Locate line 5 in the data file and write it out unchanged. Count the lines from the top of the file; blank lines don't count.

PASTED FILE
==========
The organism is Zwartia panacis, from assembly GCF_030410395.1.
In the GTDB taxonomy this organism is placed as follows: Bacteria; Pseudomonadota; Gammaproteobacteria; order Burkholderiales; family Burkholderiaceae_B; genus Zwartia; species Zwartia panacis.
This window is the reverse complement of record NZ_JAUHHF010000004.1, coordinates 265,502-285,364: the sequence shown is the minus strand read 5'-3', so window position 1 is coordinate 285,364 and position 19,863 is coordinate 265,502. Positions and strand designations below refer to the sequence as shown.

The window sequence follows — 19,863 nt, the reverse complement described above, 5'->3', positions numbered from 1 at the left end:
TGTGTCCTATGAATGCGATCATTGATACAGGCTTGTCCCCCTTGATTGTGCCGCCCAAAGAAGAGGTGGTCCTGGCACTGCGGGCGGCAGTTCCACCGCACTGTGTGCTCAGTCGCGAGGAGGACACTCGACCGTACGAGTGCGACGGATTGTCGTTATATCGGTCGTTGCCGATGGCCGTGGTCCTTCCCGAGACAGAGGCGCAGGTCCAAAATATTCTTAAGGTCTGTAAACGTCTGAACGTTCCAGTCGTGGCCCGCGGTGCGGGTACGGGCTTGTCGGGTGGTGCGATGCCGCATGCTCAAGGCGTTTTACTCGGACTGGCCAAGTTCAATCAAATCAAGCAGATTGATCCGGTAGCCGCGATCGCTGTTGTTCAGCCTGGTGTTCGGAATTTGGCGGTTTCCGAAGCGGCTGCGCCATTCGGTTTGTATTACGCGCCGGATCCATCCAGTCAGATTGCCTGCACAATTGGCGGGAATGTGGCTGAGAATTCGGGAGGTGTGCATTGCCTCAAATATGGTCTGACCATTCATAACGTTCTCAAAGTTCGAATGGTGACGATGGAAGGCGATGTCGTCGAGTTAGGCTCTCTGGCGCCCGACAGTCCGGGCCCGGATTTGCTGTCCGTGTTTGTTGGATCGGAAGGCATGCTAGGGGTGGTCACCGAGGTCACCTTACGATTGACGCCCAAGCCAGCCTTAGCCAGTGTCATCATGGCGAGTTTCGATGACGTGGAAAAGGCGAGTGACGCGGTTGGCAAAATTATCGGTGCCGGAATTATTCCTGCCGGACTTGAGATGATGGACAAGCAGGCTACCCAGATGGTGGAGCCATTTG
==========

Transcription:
TGTGTCCTATGAATGCGATCATTGATACAGGCTTGTCCCCCTTGATTGTGCCGCCCAAAGAAGAGGTGGTCCTGGCACTGCGGGCGGCAGTTCCACCGCACTGTGTGCTCAGTCGCGAGGAGGACACTCGACCGTACGAGTGCGACGGATTGTCGTTATATCGGTCGTTGCCGATGGCCGTGGTCCTTCCCGAGACAGAGGCGCAGGTCCAAAATATTCTTAAGGTCTGTAAACGTCTGAACGTTCCAGTCGTGGCCCGCGGTGCGGGTACGGGCTTGTCGGGTGGTGCGATGCCGCATGCTCAAGGCGTTTTACTCGGACTGGCCAAGTTCAATCAAATCAAGCAGATTGATCCGGTAGCCGCGATCGCTGTTGTTCAGCCTGGTGTTCGGAATTTGGCGGTTTCCGAAGCGGCTGCGCCATTCGGTTTGTATTACGCGCCGGATCCATCCAGTCAGATTGCCTGCACAATTGGCGGGAATGTGGCTGAGAATTCGGGAGGTGTGCATTGCCTCAAATATGGTCTGACCATTCATAACGTTCTCAAAGTTCGAATGGTGACGATGGAAGGCGATGTCGTCGAGTTAGGCTCTCTGGCGCCCGACAGTCCGGGCCCGGATTTGCTGTCCGTGTTTGTTGGATCGGAAGGCATGCTAGGGGTGGTCACCGAGGTCACCTTACGATTGACGCCCAAGCCAGCCTTAGCCAGTGTCATCATGGCGAGTTTCGATGACGTGGAAAAGGCGAGTGACGCGGTTGGCAAAATTATCGGTGCCGGAATTATTCCTGCCGGACTTGAGATGATGGACAAGCAGGCTACCCAGATGGTGGAGCCATTTG